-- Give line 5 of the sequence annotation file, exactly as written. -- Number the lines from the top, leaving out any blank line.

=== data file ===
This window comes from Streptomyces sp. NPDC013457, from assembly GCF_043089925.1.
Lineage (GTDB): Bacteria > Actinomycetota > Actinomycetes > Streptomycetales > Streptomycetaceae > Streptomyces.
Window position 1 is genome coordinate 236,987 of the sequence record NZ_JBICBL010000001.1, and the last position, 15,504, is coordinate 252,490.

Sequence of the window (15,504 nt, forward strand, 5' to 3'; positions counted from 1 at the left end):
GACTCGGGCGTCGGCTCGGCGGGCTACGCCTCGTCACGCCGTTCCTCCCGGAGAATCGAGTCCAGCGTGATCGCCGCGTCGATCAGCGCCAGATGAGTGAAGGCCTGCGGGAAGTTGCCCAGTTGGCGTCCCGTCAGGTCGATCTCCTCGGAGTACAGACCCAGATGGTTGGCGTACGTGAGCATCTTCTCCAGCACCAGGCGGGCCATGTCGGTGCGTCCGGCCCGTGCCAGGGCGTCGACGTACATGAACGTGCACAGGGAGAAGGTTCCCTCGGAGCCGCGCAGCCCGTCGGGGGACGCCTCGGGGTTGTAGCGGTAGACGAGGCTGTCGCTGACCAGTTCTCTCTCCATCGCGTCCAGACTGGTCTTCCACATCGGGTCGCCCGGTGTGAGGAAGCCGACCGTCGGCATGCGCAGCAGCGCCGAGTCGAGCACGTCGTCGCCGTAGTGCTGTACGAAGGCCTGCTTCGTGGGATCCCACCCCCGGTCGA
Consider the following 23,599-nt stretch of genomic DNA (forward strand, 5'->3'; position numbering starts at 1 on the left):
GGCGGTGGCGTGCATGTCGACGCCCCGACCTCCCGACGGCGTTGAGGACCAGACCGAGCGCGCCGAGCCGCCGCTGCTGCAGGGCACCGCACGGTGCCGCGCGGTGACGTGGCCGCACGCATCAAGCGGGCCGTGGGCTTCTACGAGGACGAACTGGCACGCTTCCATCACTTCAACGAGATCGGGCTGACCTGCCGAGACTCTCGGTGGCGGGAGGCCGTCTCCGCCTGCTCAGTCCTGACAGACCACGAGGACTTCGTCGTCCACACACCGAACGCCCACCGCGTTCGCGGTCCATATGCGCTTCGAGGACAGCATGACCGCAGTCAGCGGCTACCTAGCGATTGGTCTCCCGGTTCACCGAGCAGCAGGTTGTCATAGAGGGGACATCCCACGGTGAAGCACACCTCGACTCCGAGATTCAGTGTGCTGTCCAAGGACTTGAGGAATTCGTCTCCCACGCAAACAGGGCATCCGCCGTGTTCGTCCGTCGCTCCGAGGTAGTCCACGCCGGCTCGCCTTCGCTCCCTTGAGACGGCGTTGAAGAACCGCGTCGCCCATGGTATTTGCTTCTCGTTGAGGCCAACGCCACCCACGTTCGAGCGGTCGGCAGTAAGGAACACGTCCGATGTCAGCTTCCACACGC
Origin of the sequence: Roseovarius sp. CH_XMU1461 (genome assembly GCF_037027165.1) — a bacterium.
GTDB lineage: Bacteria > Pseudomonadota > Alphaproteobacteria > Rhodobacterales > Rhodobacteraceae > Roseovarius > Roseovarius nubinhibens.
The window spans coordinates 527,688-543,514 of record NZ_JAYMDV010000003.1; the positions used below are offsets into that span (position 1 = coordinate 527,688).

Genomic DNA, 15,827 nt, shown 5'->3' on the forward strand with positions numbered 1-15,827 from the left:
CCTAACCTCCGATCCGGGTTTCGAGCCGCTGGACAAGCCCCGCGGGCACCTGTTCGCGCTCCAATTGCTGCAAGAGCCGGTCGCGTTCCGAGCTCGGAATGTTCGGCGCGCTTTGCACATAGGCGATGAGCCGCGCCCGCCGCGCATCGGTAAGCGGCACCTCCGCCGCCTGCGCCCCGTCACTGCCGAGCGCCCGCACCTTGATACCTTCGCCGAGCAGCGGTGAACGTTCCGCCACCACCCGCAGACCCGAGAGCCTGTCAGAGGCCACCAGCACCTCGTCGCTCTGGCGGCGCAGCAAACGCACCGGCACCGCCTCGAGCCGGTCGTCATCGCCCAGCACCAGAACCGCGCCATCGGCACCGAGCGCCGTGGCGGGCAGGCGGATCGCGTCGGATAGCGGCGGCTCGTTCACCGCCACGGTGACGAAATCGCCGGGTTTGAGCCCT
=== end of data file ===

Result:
GACTCGGGCGTCGGCTCGGCGGGCTACGCCTCGTCACGCCGTTCCTCCCGGAGAATCGAGTCCAGCGTGATCGCCGCGTCGATCAGCGCCAGATGAGTGAAGGCCTGCGGGAAGTTGCCCAGTTGGCGTCCCGTCAGGTCGATCTCCTCGGAGTACAGACCCAGATGGTTGGCGTACGTGAGCATCTTCTCCAGCACCAGGCGGGCCATGTCGGTGCGTCCGGCCCGTGCCAGGGCGTCGACGTACATGAACGTGCACAGGGAGAAGGTTCCCTCGGAGCCGCGCAGCCCGTCGGGGGACGCCTCGGGGTTGTAGCGGTAGACGAGGCTGTCGCTGACCAGTTCTCTCTCCATCGCGTCCAGACTGGTCTTCCACATCGGGTCGCCCGGTGTGAGGAAGCCGACCGTCGGCATGCGCAGCAGCGCCGAGTCGAGCACGTCGTCGCCGTAGTGCTGTACGAAGGCCTGCTTCGTGGGATCCCACCCCCGGTCGA